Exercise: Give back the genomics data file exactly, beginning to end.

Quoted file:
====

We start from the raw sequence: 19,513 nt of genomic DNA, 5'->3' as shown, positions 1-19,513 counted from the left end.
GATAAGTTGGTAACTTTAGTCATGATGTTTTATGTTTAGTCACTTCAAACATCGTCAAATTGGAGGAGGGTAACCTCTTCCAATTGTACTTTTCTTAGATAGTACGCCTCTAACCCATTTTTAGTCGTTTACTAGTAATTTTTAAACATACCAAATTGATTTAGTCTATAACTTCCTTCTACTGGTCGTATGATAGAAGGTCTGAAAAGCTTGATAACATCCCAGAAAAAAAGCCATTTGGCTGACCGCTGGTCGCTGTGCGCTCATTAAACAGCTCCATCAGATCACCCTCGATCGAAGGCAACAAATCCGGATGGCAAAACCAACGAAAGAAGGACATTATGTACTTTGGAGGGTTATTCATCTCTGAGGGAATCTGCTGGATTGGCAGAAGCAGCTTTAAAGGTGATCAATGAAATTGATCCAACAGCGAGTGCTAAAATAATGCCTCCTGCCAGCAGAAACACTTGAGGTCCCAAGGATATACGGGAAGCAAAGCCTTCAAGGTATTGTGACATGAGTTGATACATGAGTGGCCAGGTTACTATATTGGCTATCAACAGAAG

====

We start from the raw sequence: 19,513 nt of genomic DNA, 5'->3' as shown, positions 1-19,513 counted from the left end.
GATAAGTTGGTAACTTTAGTCATGATGTTTTATGTTTAGTCACTTCAAACATCGTCAAATTGGAGGAGGGTAACCTCTTCCAATTGTACTTTTCTTAGATAGTACGCCTCTAACCCATTTTTAGTCGTTTACTAGTAATTTTTAAACATACCAAATTGATTTAGTCTATAACTTCCTTCTACTGGTCGTATGATAGAAGGTCTGAAAAGCTTGATAACATCCCAGAAAAAAAGCCATTTGGCTGACCGCTGGTCGCTGTGCGCTCATTAAACAGCTCCATCAGATCACCCTCGATCGAAGGCAACAAATCCGGATGGCAAAACCAACGAAAGAAGGACATTATGTACTTTGGAGGGTTATTCATCTCTGAGGGAATCTGCTGGATTGGCAGAAGCAGCTTTAAAGGTGATCAATGAAATTGATCCAACAGCGAGTGCTAAAATAATGCCTCCTGCCAGCAGAAACACTTGAGGTCCCAAGGATATACGGGAAGCAAAGCCTTCAAGGTATTGTGACATGAGTTGATACATGAGTGGCCAGGTTACTATATTGGCTATCAACAGAAG